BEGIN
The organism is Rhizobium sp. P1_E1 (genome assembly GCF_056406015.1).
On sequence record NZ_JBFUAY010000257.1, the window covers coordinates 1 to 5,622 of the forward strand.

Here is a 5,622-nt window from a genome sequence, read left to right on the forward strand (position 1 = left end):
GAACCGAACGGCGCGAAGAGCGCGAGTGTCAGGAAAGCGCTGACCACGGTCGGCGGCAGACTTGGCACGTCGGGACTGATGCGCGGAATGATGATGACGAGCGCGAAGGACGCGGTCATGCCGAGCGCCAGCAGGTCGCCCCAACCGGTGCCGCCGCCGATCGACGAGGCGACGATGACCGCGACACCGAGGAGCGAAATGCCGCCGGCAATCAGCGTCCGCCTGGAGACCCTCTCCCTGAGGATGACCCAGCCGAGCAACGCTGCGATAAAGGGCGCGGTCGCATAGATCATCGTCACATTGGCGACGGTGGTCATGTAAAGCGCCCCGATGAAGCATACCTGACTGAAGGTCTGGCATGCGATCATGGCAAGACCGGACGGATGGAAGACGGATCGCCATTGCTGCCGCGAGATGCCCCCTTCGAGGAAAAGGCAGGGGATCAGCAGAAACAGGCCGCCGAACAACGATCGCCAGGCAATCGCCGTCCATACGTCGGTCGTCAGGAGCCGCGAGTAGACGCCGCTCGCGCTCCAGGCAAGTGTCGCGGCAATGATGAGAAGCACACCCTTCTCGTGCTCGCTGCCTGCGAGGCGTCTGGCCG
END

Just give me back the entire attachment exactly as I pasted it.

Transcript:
The organism is Rhizobium sp. P1_E1 (genome assembly GCF_056406015.1).
On sequence record NZ_JBFUAY010000257.1, the window covers coordinates 1 to 5,622 of the forward strand.

Here is a 5,622-nt window from a genome sequence, read left to right on the forward strand (position 1 = left end):
GAACCGAACGGCGCGAAGAGCGCGAGTGTCAGGAAAGCGCTGACCACGGTCGGCGGCAGACTTGGCACGTCGGGACTGATGCGCGGAATGATGATGACGAGCGCGAAGGACGCGGTCATGCCGAGCGCCAGCAGGTCGCCCCAACCGGTGCCGCCGCCGATCGACGAGGCGACGATGACCGCGACACCGAGGAGCGAAATGCCGCCGGCAATCAGCGTCCGCCTGGAGACCCTCTCCCTGAGGATGACCCAGCCGAGCAACGCTGCGATAAAGGGCGCGGTCGCATAGATCATCGTCACATTGGCGACGGTGGTCATGTAAAGCGCCCCGATGAAGCATACCTGACTGAAGGTCTGGCATGCGATCATGGCAAGACCGGACGGATGGAAGACGGATCGCCATTGCTGCCGCGAGATGCCCCCTTCGAGGAAAAGGCAGGGGATCAGCAGAAACAGGCCGCCGAACAACGATCGCCAGGCAATCGCCGTCCATACGTCGGTCGTCAGGAGCCGCGAGTAGACGCCGCTCGCGCTCCAGGCAAGTGTCGCGGCAATGATGAGAAGCACACCCTTCTCGTGCTCGCTGCCTGCGAGGCGTCTGGCCG